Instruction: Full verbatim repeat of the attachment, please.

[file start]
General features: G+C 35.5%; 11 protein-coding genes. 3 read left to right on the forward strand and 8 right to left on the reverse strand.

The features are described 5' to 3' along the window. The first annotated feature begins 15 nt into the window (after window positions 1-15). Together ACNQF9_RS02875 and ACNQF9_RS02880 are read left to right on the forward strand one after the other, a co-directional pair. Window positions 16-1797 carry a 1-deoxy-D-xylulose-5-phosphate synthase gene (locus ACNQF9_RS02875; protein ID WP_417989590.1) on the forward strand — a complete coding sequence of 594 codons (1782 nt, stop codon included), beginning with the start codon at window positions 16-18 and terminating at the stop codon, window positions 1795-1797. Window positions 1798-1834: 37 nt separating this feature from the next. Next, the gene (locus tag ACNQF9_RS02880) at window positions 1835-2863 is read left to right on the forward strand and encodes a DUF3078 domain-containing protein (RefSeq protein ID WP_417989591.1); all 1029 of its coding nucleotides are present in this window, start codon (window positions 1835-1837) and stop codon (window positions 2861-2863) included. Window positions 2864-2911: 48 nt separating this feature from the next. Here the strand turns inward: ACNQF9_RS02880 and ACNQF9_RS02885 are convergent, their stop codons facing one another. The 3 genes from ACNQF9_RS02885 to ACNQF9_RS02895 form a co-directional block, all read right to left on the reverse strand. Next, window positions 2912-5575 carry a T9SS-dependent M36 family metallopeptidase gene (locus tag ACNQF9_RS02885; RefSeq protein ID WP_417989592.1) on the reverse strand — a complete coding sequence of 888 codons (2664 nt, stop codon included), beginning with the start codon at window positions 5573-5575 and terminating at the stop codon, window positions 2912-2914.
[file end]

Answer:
General features: G+C 35.5%; 11 protein-coding genes. 3 read left to right on the forward strand and 8 right to left on the reverse strand.

The features are described 5' to 3' along the window. The first annotated feature begins 15 nt into the window (after window positions 1-15). Together ACNQF9_RS02875 and ACNQF9_RS02880 are read left to right on the forward strand one after the other, a co-directional pair. Window positions 16-1797 carry a 1-deoxy-D-xylulose-5-phosphate synthase gene (locus ACNQF9_RS02875; protein ID WP_417989590.1) on the forward strand — a complete coding sequence of 594 codons (1782 nt, stop codon included), beginning with the start codon at window positions 16-18 and terminating at the stop codon, window positions 1795-1797. Window positions 1798-1834: 37 nt separating this feature from the next. Next, the gene (locus tag ACNQF9_RS02880) at window positions 1835-2863 is read left to right on the forward strand and encodes a DUF3078 domain-containing protein (RefSeq protein ID WP_417989591.1); all 1029 of its coding nucleotides are present in this window, start codon (window positions 1835-1837) and stop codon (window positions 2861-2863) included. Window positions 2864-2911: 48 nt separating this feature from the next. Here the strand turns inward: ACNQF9_RS02880 and ACNQF9_RS02885 are convergent, their stop codons facing one another. The 3 genes from ACNQF9_RS02885 to ACNQF9_RS02895 form a co-directional block, all read right to left on the reverse strand. Next, window positions 2912-5575 carry a T9SS-dependent M36 family metallopeptidase gene (locus tag ACNQF9_RS02885; RefSeq protein ID WP_417989592.1) on the reverse strand — a complete coding sequence of 888 codons (2664 nt, stop codon included), beginning with the start codon at window positions 5573-5575 and terminating at the stop codon, window positions 2912-2914.